Political Focus: Russia’s interference with the U.S. election

Melissa Deatsch, Sports Editor

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What happened?

On July 22, Wikileaks, a media outlet specializing in the release of unauthorized documents and secret information, released revealing emails obtained from the accounts of members of the Democratic National Committee and the Hillary Clinton campaign.  

The emails revealed clear favoritism for Clinton over Senator Bernie Sanders throughout the democratic primary by the DNC and tainted the party during a tight election. Investigations were then ordered to answer the question: Who hacked the DNC? The answer appears to be Russia.

How do we know it was Russia?

The truth is, we don’t know it was Russia. Some remain skeptical. However, there is strong agreement by cyber security experts and the U.S. government intelligence agencies that Russia was behind the breach.   

Investigations into the hack revealed that the tactics used suggested two Russian intelligence groups gained access to the DNC’s systems and are likely Wikileaks’ source.  

The question then turns to Russia’s motive. As explained in The New York Times, “Initially, many analysts believed that Russia’s goal was to sow confusion and undermine Americans’ faith in their government rather than to steer the election’s outcome.”

However, the CIA recently concluded after further investigation that Russia’s goal was to help Trump win the election. This, however, is not a widely agreed upon conclusion.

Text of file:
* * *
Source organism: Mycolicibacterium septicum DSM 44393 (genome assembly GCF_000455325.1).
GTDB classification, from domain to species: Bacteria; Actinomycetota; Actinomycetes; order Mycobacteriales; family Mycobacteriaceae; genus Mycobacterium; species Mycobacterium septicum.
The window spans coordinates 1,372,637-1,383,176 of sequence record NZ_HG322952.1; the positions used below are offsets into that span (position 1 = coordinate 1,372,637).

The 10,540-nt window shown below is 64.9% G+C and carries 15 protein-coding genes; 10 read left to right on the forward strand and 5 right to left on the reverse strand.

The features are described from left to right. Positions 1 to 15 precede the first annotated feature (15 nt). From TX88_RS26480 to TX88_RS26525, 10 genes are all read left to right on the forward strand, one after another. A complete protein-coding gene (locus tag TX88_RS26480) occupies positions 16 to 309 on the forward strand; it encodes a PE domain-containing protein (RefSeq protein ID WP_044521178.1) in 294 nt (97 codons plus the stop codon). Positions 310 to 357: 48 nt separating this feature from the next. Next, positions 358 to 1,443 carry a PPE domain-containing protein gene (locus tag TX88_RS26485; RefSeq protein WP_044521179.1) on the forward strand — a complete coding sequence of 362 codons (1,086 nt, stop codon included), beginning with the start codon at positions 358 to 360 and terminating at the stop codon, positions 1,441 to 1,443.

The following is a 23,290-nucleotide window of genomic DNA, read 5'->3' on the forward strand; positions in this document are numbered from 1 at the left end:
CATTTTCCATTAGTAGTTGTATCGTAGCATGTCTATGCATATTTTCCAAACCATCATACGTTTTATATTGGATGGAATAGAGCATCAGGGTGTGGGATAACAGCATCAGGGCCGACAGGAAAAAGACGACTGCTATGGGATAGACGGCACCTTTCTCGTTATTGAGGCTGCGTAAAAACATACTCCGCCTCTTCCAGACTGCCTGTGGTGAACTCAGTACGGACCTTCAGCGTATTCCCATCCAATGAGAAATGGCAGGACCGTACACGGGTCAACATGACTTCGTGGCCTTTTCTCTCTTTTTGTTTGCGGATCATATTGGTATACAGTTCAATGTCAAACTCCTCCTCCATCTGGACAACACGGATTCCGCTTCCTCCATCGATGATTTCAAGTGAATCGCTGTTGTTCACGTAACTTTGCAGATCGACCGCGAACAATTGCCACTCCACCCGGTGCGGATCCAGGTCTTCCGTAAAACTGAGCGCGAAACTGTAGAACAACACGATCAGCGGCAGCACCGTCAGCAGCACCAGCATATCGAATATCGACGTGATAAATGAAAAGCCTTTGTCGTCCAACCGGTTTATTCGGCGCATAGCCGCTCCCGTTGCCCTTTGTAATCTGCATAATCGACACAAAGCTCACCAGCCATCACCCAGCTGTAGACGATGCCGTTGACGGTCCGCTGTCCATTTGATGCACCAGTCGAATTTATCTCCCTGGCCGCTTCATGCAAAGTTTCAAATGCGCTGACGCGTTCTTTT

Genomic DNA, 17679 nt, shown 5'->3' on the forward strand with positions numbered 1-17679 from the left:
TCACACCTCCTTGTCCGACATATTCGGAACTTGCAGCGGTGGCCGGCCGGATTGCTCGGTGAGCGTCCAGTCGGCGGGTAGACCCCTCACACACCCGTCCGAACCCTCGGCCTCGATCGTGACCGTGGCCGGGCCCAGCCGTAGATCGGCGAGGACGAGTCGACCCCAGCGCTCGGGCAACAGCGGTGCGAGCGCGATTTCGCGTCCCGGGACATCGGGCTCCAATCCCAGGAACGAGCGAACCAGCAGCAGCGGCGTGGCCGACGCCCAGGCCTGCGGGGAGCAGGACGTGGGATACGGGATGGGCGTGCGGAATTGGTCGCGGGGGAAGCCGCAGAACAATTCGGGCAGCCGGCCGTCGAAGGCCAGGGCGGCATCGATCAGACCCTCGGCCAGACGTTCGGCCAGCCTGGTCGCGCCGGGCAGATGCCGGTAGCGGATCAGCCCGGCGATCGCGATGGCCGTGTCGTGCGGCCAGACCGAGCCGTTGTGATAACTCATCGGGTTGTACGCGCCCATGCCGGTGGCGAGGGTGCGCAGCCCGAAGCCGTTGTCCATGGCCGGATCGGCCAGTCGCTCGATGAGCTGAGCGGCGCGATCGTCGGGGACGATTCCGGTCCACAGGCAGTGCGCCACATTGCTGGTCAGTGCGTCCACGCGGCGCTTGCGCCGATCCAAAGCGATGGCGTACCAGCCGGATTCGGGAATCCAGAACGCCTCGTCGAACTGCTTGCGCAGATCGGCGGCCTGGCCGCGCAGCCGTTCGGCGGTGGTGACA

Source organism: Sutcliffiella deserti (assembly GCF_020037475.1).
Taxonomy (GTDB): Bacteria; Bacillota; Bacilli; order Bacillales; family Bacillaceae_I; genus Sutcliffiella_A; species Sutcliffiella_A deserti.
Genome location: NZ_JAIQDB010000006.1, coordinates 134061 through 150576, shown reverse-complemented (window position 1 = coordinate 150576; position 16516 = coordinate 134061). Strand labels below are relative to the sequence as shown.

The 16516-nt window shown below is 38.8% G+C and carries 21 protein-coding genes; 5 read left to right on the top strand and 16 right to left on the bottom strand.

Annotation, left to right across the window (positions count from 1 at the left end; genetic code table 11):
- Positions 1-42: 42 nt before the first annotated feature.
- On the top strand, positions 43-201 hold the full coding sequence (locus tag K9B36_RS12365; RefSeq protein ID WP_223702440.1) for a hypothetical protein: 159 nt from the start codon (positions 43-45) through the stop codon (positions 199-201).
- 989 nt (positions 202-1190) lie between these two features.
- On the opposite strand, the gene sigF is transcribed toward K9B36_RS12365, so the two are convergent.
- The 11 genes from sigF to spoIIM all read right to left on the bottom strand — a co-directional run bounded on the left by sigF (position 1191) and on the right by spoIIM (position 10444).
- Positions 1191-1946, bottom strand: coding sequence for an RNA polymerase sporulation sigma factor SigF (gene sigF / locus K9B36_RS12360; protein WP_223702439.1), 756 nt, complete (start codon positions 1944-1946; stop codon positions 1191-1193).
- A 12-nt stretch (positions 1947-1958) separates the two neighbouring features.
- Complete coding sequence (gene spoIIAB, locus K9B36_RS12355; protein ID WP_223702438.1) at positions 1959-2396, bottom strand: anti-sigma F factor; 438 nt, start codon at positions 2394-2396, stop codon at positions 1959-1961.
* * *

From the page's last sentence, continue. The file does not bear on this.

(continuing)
The CIA has not released its full report. It has noted that Russian intelligence also hacked Republican National Committee accounts, but didn’t release any of its findings.

No evidence has been released to establish what effect, if any, the hack had on the outcome of the election.

How have the governments reacted?

On Dec. 29, President Barack Obama announced sanctions against four Russian individuals and five Russian entities in relation to the election interference. Obama also expelled 35 Russian diplomats in response to the CIA’s findings.  

Russian President Vladimir Putin unexpectedly responded the following day by saying he would not retaliate against the decision.

He noted that he hopes to improve U.S.-Russian relations during the Trump administration, and that any retaliation would counter that goal.  

Why should you care?

President-elect Donald Trump released a statement after the Obama administration’s announcement, saying it was time for the country to “move on to bigger and better things.” Trump has dismissed the investigations into the hack throughout the entire process, calling them attempts to delegitimize his election win.  

However, many congressional Republicans have joined the Obama administration in outrage over the Russian hack. Speaker of the House Paul Ryan released a statement saying the U.S. must “condemn and push back forcefully against any state-sponsored cyber attacks on our democratic process.”  

Ryan also noted that the response should not be taken as reason to delegitimize Trump’s win. There is no measurement of any effect the hacks may have had on the outcome of the election.

However, Russia has historically aimed to evoke distrust in the U.S. government, and any attempt to do so must be met with a serious response, so we must stay informed on this issue.